Reality always asserts itself—regardless of any personal or commercial choices you make, good or bad. Just recently, the city services in Antwerp Belgium were victims of a highly disruptive cyberattack. As usual, everyone cries foul play and suggests they should’ve had stronger cybersecurity measures in place. But that just means they’re being reactive rather than proactive; no matter what security measure you put into place once an attack hits, it’s already too late when you react to it instead of stopping it before it even starts. In modern days, Cyber security plays an important role to protect ourselves from cyber frauds, unknown access etc.
In reality (no pun intended), there isn’t anything special or unique about this attack; nor is this the last one out there. Why are we so happy to whistle past the graveyard and move along as if nothing ever happened? Is everyone’s disaster recovery plan that strong? Have all their security measures been implemented – and tested for vulnerabilities?
Let’s take a look back at what you can do in Cyber Security to protect
To keep your company safe online, start by ensuring that everyone is aware of basic safety precautions. All employees should have a strong knowledge base when it comes to password hygiene, limitations on account sharing, and guidelines for staying safe online. Business owners can also perform audits of their existing equipment – after all, you can’t protect anything if you don’t even know where it is! When creating networks for an office environment, try implementing segmentation techniques for both servers and laptops. If one computer doesn’t need access to another computer or file system within the office, they should not be able to communicate through the same switch/router connection – this goes for both remote connections via VPNs (Virtual Private Networks) as well as other types of web traffic such as email.
Locking down your ports and restricting Wi-Fi accessibility to only registered devices ensures that no one who doesn’t belong can insert their device onto the network without supervision. This may frustrate some users, but it is worth the compromise if it makes security a priority.
Keeping your servers patched matters
First off, we’ll talk about servers. The most important piece of advice is to constantly update them with patches. This goes for exposed public-facing servers – such as web servers – but also for the server in the closet that’s been overlooked for way too long now. It doesn’t take much time or effort at all to keep these up-to-date and this will save you from having to deal with any sort of major breakdown at any moment. Hackers are sneaky bastards; they’re always looking for a way in so it pays off big time if you don’t give them an opening. With live patching, there’s never a bad situation when it comes to vulnerabilities because nothing is stopping you from fixing anything that comes along your way!
Take an Active Approach
If a server no longer has a purpose, either delete it or destroy the instance. It doesn’t matter whether you’re talking about containers, VMs, instances, or nodes – these types of servers all require you to react ASAP. Remember that mistakes can happen when they aren’t looked after diligently. For example: if you don’t do anything and an unauthorized individual takes control of your computer using malware–the consequences could be dire. Sure there are other factors to take into consideration, but ideally, with proactive cybersecurity strategies in place, all problems will be prevented before they arise. Employ vulnerability management tools to make sure everything is kept secure before anything bad happens. Take full precautionary measures – have contingency plans at the ready in case something unforeseen happens; maybe even start from first base (i.e., what would happen if nothing was working tomorrow). Be mindful of how important various data resources such as hardware and networks are; never forget those things either!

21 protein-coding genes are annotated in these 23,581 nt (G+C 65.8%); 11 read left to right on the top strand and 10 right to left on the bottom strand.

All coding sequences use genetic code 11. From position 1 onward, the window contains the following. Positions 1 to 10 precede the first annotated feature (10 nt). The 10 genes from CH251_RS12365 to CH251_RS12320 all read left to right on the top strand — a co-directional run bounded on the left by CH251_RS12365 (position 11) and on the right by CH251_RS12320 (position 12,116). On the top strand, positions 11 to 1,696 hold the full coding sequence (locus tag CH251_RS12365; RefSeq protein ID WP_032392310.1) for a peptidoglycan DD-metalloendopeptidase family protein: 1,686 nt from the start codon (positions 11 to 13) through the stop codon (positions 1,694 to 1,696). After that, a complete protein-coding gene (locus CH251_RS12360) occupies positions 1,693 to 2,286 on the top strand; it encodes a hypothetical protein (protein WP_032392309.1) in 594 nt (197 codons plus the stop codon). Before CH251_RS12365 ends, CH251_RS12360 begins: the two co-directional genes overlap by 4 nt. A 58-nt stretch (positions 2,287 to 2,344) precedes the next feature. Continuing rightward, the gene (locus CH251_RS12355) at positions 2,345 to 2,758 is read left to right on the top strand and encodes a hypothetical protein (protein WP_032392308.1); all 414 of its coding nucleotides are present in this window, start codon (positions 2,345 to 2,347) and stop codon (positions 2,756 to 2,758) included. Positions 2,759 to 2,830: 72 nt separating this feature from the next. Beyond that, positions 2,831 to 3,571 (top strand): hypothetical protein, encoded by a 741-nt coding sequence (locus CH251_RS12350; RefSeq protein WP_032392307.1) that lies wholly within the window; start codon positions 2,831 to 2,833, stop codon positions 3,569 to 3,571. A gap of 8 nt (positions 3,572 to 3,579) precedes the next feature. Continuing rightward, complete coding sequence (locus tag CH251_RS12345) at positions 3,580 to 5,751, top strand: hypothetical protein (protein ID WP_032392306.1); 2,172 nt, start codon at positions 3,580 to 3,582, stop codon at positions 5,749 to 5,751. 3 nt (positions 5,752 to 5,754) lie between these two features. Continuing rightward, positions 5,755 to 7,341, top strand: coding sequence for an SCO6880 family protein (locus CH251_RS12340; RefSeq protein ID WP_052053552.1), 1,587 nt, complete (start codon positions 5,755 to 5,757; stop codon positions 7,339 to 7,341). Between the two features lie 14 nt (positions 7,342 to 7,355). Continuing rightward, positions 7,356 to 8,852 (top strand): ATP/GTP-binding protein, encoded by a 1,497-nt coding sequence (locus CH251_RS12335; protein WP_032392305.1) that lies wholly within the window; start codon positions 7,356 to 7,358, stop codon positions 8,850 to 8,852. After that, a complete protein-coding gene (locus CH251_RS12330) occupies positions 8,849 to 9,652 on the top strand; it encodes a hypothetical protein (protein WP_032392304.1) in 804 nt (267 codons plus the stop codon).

Most importantly, act now without delay.
If you have trouble answering any of the questions above, it means that there is work to do – and this should not be delayed. As an organization, you don’t want to find yourself in a situation where your systems go down; customers switch to one of your competitors, and your boss demands answers – but all you’re able to offer him or her is a blank stare and fearfully shaking hands. However, these things can be avoided. All of the questions we discussed earlier can be answered through due diligence and attentiveness ahead of time; furthermore, the practices mentioned previously (while being just a mere taste of what needs to happen) are good starting points for those looking for solutions. Whether you’ve already investigated them or not…well, now would be the best time to start doing so – before anything happens.
This post was sponsored by TuxCare, the most trusted name in enterprise-grade Linux automation today. Their package features unmatched levels of efficiency for developers, IT security managers, and Linux server admins looking to quickly bolster their cybersecurity operation at an affordable price point. Whether it’s through Linux kernel live patching or standard/enhanced customer service plans – they’ve got you covered with everything from preconfigured servers to cover all needs!